public class Login {
    // ...
    private AlertManager alertManager;

    void onValidateFromLogin() {
        if(email == null || password == null) {
            alertManager.error("Email/Password is null");
            login.recordError("Validation failed"); //submission failure on the form
    Object onSuccessFromLogin() {
        alertManager.success("Welcome! Login Successful");
        return Home.class;

    void onFailureFromLogin() {
        alertManager.error("Please try again with correct credentials");

Let’s see the alerts in action when the login fails:


10. Ajax

So far, we’ve explored the creation of a simple home page with a form. At the same time, we’ve seen the validations and support for alert messages.

Next, let’s explore the Apache Tapestry’s built-in support for Ajax.

First, we’ll inject the instance of the AjaxResponseRenderer and Block component in the Home class. Then, we’ll create a method onCallAjax for processing the Ajax call:

public class Home {
    // ....

    private AjaxResponseRenderer ajaxResponseRenderer;
    private Block ajaxBlock;

    void onCallAjax() {
        ajaxResponseRenderer.addRender("ajaxZone", ajaxBlock);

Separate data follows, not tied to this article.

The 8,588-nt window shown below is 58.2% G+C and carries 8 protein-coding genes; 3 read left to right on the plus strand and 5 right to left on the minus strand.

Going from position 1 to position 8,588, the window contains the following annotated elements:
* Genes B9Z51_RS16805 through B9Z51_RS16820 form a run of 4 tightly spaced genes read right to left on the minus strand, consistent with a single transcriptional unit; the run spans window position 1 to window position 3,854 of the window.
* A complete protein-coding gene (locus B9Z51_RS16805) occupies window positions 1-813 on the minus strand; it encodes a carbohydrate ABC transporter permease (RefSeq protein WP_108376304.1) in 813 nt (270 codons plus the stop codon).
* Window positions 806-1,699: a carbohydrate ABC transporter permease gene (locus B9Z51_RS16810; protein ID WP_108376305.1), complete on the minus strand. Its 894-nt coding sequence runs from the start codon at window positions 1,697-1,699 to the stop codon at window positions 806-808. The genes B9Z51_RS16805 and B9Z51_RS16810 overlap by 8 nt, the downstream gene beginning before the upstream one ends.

Also, we need to make a few changes in our Home.tml.

First, we’ll add the eventLink to invoke the onCallAjax method. Then, we’ll add a zone element with id ajaxZone to render the Ajax response.

Last, we need to have a block component that will be injected in the Home class and rendered as Ajax response:

<p><t:eventlink event="callAjax" zone="ajaxZone" class="btn btn-default">Call Ajax</t:eventlink></p>
<t:zone t:id="ajaxZone"></t:zone>
<t:block t:id="ajaxBlock">
    <h2>Rendered through Ajax</h2>
    <p>The current time is: <strong>${currentTime}</strong></p>

Let’s take a look at the updated home page:


Then, we can click the Call Ajax button and see the ajaxResponseRenderer in action:


11. Logging

To enable the built-in logging feature, the instance of the Logger is required to be injected. Then, we can use it to log at any level like TRACE, DEBUG, and INFO.

So, let’s make the required changes in the Home class:

public class Home {
    // ...

    private Logger logger;

    void onCallAjax() {
        logger.info("Ajax call");
        ajaxResponseRenderer.addRender("ajaxZone", ajaxBlock);

Now, when we click the Call Ajax button, the logger will log at the INFO level:

[INFO] pages.Home Ajax call

12. Conclusion

In this article, we’ve explored the Apache Tapestry web framework.

To begin with, we’ve created a quickstart web application and added a Home page using basic features of Apache Tapestry, like components, pages, and templates.

Then, we’ve examined a few handy annotations provided by Apache Tapestry to configure a property and component/page injection.

Last, we’ve explored the built-in Ajax and logging support provided by the framework.

As usual, all the code implementations are available over on GitHub.